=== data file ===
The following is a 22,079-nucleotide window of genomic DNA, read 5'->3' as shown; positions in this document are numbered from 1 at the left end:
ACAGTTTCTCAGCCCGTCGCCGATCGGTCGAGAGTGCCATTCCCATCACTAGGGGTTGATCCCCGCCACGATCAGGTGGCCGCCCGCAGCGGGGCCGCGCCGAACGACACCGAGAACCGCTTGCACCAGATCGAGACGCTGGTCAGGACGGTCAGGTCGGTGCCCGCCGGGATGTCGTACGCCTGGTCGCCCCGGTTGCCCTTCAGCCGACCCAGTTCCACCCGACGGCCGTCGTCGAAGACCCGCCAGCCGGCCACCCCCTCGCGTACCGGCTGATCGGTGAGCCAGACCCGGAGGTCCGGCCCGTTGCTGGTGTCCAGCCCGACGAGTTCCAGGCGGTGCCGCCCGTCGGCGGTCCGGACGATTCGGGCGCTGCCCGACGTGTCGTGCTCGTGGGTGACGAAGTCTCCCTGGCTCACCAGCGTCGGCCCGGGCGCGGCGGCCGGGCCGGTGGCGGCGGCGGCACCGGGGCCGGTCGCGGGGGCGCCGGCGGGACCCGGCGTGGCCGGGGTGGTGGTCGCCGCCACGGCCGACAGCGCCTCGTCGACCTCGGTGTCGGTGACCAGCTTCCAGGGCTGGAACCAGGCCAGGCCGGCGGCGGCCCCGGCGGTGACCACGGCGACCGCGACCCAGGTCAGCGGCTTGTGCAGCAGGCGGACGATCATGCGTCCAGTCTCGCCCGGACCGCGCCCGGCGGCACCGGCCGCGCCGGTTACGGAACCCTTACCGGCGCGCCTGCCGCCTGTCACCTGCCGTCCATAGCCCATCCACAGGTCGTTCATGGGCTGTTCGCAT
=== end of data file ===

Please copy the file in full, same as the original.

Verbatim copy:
The following is a 22,079-nucleotide window of genomic DNA, read 5'->3' as shown; positions in this document are numbered from 1 at the left end:
ACAGTTTCTCAGCCCGTCGCCGATCGGTCGAGAGTGCCATTCCCATCACTAGGGGTTGATCCCCGCCACGATCAGGTGGCCGCCCGCAGCGGGGCCGCGCCGAACGACACCGAGAACCGCTTGCACCAGATCGAGACGCTGGTCAGGACGGTCAGGTCGGTGCCCGCCGGGATGTCGTACGCCTGGTCGCCCCGGTTGCCCTTCAGCCGACCCAGTTCCACCCGACGGCCGTCGTCGAAGACCCGCCAGCCGGCCACCCCCTCGCGTACCGGCTGATCGGTGAGCCAGACCCGGAGGTCCGGCCCGTTGCTGGTGTCCAGCCCGACGAGTTCCAGGCGGTGCCGCCCGTCGGCGGTCCGGACGATTCGGGCGCTGCCCGACGTGTCGTGCTCGTGGGTGACGAAGTCTCCCTGGCTCACCAGCGTCGGCCCGGGCGCGGCGGCCGGGCCGGTGGCGGCGGCGGCACCGGGGCCGGTCGCGGGGGCGCCGGCGGGACCCGGCGTGGCCGGGGTGGTGGTCGCCGCCACGGCCGACAGCGCCTCGTCGACCTCGGTGTCGGTGACCAGCTTCCAGGGCTGGAACCAGGCCAGGCCGGCGGCGGCCCCGGCGGTGACCACGGCGACCGCGACCCAGGTCAGCGGCTTGTGCAGCAGGCGGACGATCATGCGTCCAGTCTCGCCCGGACCGCGCCCGGCGGCACCGGCCGCGCCGGTTACGGAACCCTTACCGGCGCGCCTGCCGCCTGTCACCTGCCGTCCATAGCCCATCCACAGGTCGTTCATGGGCTGTTCGCAT